Home Agent Homebuyers Show Signs Of Pulling Back As Mortgage Rates Move Again

Homebuyers Show Signs Of Pulling Back As Mortgage Rates Move Again

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Tour requests to Redfin agents fell 7 percent, and mortgage applications declined 13 percent during the week ending Oct. 1. “Mortgage rates well over 6% are spooking homebuyers,” Redfin says.

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Indicators of homebuyer demand showed signs of falling last week as mortgage rates hit a 15-year high, according to a new report by the online brokerage Redfin.

The report released Thursday notes that home tour requests to Redfin agents fell 7 percent and mortgage applications declined 13 percent. The Redfin homebuyer demand index, the brokerage’s in-house measure of buyer demand, declined 6 percent to its lowest level since June when mortgage rates first neared 6 percent.

With rates now higher than 6 percent, homebuyers have lost 29 percent of their purchasing power since the beginning of 2021 when rates sat below 3 percent, according to Redfin. With Redfin currently pegging rates at 6.66 percent, the montly mortgage payment on the median asking price home is at a record $2,528, up 49 percent from a year ago when it was just $1,701.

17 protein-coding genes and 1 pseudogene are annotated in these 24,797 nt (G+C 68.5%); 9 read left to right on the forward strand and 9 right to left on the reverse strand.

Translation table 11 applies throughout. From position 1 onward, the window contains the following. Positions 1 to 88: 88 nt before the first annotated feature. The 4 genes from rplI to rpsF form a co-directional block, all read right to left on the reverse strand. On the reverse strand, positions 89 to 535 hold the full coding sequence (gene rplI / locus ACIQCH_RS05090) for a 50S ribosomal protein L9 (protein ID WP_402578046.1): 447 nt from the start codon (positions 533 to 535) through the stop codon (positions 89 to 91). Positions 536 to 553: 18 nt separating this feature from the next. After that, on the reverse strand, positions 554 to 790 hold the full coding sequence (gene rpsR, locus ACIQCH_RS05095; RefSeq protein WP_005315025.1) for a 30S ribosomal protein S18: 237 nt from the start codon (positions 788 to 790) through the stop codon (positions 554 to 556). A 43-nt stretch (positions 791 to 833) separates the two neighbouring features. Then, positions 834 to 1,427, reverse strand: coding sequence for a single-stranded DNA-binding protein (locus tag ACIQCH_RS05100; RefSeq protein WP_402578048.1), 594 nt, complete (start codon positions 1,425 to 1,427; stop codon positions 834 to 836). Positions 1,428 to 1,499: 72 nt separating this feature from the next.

“Mortgage rates well over 6% are spooking homebuyers,” said Redfin Deputy Chief Economist Taylor Marr. “Sellers are pulling back in this market, but buyers are pulling back even more. Home prices are holding steady for now.”

Taylor Marr | Redfin

The report shares that searches for “homes for sale” were down 33 percent from a year earlier during the week ending Oct. 1, and touring activity was down 26 percent from a year earlier during the same period, according to data from the home tour engine ShowingTime.

After falling 13 percent week over week for the week ending Sept. 30, mortgage purchase applications sat at their lowest level since October 2015 and were down 37 percent from the same time last year.

Housing prices are yet to fall significantly though, with the median home sale price increasing 7 percent annually to $367,652 and the median asking price of newly listed homes increasing 9 percent year over year to $383,000.

“It will take a few months before the prices of closed sales start to reflect this shock to the market,” Marr said. “However, there is evidence of sizable price declines in parts of the market that aren’t accounted for by MLS data, such as home builders offloading homes in bulk at a 20% discount.”

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